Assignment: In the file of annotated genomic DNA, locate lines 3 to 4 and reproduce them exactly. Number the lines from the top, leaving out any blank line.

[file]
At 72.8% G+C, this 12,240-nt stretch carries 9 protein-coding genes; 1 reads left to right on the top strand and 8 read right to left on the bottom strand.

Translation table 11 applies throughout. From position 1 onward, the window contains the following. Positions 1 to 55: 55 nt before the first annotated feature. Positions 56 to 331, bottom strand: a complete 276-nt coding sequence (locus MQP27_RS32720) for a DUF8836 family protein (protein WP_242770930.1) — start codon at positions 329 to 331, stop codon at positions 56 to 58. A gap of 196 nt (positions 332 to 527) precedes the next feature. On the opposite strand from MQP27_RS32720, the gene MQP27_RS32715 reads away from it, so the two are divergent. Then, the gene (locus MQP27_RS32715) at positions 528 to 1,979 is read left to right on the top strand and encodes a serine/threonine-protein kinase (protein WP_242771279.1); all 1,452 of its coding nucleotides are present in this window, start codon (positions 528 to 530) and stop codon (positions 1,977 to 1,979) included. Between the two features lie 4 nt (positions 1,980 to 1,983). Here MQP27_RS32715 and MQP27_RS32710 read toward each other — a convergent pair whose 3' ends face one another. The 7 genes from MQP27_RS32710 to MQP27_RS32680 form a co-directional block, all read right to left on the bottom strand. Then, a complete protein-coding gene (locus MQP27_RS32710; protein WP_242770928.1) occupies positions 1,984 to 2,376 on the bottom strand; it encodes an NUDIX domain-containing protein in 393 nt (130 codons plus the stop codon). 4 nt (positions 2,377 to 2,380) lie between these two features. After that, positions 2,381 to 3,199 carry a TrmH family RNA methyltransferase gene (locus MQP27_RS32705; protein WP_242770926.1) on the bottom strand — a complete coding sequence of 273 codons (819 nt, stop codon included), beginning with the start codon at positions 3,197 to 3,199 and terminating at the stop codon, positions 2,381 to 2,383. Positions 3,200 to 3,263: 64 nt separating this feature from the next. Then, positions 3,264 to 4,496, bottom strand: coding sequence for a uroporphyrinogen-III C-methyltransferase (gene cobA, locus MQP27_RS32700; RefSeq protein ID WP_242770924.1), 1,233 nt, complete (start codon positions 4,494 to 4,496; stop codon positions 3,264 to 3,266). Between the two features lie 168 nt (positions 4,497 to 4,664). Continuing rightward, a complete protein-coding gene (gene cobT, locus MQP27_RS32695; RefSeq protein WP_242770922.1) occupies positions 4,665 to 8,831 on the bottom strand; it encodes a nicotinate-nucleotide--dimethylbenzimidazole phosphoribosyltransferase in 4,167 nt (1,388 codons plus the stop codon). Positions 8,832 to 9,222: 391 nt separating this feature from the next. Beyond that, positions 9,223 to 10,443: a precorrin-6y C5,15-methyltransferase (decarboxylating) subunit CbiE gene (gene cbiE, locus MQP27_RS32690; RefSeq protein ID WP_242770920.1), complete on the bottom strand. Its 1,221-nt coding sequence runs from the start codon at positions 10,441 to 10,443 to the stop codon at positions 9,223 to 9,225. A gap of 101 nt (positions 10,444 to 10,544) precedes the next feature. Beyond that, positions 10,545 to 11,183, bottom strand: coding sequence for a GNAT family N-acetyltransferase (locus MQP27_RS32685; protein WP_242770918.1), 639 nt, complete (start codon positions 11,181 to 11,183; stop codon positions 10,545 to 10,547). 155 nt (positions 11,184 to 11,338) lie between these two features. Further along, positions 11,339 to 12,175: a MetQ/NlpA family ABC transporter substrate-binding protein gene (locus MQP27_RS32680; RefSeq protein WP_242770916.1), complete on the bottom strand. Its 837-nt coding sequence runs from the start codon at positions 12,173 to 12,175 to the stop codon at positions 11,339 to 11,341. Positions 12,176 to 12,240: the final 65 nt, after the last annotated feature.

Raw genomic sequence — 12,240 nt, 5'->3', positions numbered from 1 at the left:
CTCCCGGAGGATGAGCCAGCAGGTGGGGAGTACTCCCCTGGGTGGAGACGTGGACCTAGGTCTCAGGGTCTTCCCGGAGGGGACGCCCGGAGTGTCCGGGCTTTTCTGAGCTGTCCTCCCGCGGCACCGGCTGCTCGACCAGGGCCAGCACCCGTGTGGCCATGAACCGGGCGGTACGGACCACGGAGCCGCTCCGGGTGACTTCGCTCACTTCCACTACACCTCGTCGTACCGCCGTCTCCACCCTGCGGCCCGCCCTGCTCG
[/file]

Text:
Raw genomic sequence — 12,240 nt, 5'->3', positions numbered from 1 at the left:
CTCCCGGAGGATGAGCCAGCAGGTGGGGAGTACTCCCCTGGGTGGAGACGTGGACCTAGGTCTCAGGGTCTTCCCGGAGGGGACGCCCGGAGTGTCCGGGCTTTTCTGAGCTGTCCTCCCGCGGCACCGGCTGCTCGACCAGGGCCAGCACCCGTGTGGCCATGAACCGGGCGGTACGGACCACGGAGCCGCTCCGGGTGACTTCGCTCACTTCCACTACACCTCGTCGTACCGCCGTCTCCACCCTGCGGCCCGCCCTGCTCG